a) the most popular and best looking kids

but then you go on to say that the 10% consists of

b) the kids that no one likes and no one would talk to


Bite your tongue, fool! I would so do Judi Dench!

Sorry for any confusion.

I was just estimating that the ten percent consisted of both groups together.

I recently went to my high school’s 50th reunion. I found it interesting that some of the unpopular “outcasts” had become highly successful, and looked reasonably good for folks in their late 60s. One guy who had been the top jock, football player, lead in all the school plays, etc., was barely recognizable. Fat, balding, and downright ugly. Very quiet, too.

The only girl who ever broke my heart was a junior when I was a senior in high school when she dumped me for a low-life cowboy who flunked out of high school. I always pictured her as ending up in a house trailer with 8 kids and an alcoholic husband who beat her. Through the miracle of the Internet, I found that she has a Masters in Library Science and is a pillar of her small community.

I was surprisingly pleased that finding this out only made me happy for her. It’s nice to know that you sometimes do get over heartbreak.

[QUOTE=The Great Sun Jester;17053423 Fit, young, beautiful people with their futures ahead of them–now shrunken, bald, and world-weary shadows of themselves.[/QUOTE]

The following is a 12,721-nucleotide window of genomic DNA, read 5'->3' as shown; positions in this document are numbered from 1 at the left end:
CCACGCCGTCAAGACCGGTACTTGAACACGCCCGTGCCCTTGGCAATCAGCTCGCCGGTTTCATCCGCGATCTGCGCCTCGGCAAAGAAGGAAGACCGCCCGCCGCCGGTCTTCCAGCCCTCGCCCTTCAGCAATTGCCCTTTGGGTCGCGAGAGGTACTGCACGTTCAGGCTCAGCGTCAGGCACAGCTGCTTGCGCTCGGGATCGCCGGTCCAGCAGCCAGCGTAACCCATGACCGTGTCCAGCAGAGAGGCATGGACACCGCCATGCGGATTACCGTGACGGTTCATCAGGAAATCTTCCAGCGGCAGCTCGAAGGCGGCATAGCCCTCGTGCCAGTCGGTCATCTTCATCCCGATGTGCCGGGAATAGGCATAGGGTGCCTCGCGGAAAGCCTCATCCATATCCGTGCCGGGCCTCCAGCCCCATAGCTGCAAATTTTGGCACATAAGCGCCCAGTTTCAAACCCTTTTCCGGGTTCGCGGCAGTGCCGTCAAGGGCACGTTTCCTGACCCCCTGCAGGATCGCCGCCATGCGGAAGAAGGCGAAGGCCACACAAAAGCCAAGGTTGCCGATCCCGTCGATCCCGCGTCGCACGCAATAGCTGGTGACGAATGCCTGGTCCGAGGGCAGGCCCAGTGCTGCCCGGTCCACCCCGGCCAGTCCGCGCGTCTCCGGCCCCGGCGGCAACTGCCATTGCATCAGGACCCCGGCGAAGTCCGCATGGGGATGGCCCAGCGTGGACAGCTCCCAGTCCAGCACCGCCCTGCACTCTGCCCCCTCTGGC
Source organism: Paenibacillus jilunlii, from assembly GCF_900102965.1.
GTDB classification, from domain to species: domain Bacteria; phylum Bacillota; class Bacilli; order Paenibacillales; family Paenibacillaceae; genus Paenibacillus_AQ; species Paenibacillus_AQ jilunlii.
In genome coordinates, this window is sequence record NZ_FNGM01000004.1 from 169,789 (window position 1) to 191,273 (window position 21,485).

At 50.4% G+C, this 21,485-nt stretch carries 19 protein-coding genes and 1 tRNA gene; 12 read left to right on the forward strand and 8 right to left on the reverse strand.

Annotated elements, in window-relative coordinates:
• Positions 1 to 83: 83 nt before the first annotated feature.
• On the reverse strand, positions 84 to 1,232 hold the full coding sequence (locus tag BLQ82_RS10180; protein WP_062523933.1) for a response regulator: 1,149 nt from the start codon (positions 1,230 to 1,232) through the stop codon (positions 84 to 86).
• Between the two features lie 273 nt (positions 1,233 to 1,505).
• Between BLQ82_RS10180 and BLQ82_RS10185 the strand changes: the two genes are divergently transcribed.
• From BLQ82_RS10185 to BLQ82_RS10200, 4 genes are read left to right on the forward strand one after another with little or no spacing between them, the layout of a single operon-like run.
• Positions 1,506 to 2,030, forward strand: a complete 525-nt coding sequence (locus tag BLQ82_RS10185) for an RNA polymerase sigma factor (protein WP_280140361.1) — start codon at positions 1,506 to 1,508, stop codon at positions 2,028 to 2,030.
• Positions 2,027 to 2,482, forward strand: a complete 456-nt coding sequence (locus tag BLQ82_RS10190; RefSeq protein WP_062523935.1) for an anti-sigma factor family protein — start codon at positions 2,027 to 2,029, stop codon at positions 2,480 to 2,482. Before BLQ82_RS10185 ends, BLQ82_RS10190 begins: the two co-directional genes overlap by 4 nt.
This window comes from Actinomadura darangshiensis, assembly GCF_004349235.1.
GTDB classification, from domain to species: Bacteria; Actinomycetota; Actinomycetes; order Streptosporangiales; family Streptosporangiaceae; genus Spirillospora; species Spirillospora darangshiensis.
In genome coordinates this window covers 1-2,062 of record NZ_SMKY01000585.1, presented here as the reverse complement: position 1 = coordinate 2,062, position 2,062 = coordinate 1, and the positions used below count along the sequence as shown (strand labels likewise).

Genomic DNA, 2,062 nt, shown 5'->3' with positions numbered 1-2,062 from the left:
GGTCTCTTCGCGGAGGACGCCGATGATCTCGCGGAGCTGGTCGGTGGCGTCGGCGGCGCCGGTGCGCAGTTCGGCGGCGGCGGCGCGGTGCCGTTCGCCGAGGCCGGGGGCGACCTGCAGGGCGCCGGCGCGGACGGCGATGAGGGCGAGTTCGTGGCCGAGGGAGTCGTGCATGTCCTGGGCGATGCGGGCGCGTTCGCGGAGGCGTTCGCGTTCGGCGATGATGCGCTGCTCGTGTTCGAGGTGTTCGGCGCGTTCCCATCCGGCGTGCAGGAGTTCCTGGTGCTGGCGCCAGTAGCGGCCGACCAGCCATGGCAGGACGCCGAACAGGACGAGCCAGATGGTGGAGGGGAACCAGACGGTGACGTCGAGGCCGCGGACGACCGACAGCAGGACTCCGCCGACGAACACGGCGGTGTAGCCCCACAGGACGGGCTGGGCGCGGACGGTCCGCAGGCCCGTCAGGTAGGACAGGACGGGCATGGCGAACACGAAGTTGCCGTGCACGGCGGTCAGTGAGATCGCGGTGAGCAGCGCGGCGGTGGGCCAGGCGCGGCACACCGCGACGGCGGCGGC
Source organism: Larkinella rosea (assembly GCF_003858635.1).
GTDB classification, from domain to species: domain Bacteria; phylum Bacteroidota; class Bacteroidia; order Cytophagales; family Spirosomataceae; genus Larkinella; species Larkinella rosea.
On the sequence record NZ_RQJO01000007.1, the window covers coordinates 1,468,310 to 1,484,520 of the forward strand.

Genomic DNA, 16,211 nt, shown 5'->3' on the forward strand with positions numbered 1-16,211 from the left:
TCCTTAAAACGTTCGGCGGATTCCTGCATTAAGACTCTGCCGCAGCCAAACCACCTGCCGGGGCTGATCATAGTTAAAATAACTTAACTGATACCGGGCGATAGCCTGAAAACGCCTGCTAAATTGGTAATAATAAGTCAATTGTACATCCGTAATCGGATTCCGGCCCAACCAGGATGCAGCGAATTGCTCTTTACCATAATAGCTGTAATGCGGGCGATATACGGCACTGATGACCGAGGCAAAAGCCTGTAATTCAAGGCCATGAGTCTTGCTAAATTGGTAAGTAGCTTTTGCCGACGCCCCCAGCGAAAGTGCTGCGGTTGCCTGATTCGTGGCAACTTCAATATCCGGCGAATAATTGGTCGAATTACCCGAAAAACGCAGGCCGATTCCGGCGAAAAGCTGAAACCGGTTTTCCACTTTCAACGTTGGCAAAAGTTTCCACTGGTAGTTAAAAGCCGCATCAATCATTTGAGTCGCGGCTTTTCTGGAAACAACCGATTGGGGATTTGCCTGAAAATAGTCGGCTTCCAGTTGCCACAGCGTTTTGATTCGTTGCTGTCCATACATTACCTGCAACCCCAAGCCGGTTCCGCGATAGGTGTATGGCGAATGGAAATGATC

Hey man do you mind if I tweak that quote a bit and use it in my bio? Sounds bout right.

But can you say it three times fast?

From I’m staying young:

No it doesn’t. If you can’t see that Judi Dench is still a beautiful woman, full of life and intelligence, then I am sad for you. She is especially beautiful, in my eyes, because she has accepted and made the best of what age has done to (for?) her appearance. Look at the sparkle in those eyes! So she’s not 20 anymore, so what? If you’re 65 and pining for the 16-year-olds of your memory, then I suggest that a certain amount of growing up is in order.

See user name.

Best advice I can give: NEVER google the name of someone you loved “back when…”.

I prefer the images in my mind -ones I have carefully crafted and polished through the decades.

I especially don’t care to find obits (I’m 2 out of 2 on that, not going for #3).

I disagree, I like to know. My experience:

K was the prettiest girl in high school French class. I couldn’t take my eyes off her. She wound up marrying young and divorcing, married a second time for good. She hasn’t aged particularly well, and now is a Teabagger. She is, surprisingly, a pretty good writer and though I disagreed vehemently with her political prose, I find her writing to be quite eloquent and well-spoken. I’m so glad now that she didn’t return my crush.

S was a coworker in my college dorm. We were on the surface buddies, but I was madly in love with her. She wound up being a pastor. Didn’t see that coming. Seeing how she aged, it worked out for the best.

M was a girl I dated after graduation. She lost her job and moved, wound up with a butt-ugly husband too late to have kids. That made me kind of sad, I always thought she’d make a good parent. Glad that we split now, her preferred lifestyle of travel and no kids isn’t what I would want.

B was another coworker in my college dorm. Only later did I figure out that she had a thing for me. Of all of them, her lifestyle was closest to my ideal and she is as pretty now as she was then.

So after all that, my internet sleuthing tells me I always went for the wrong girl. But it’s nice to know.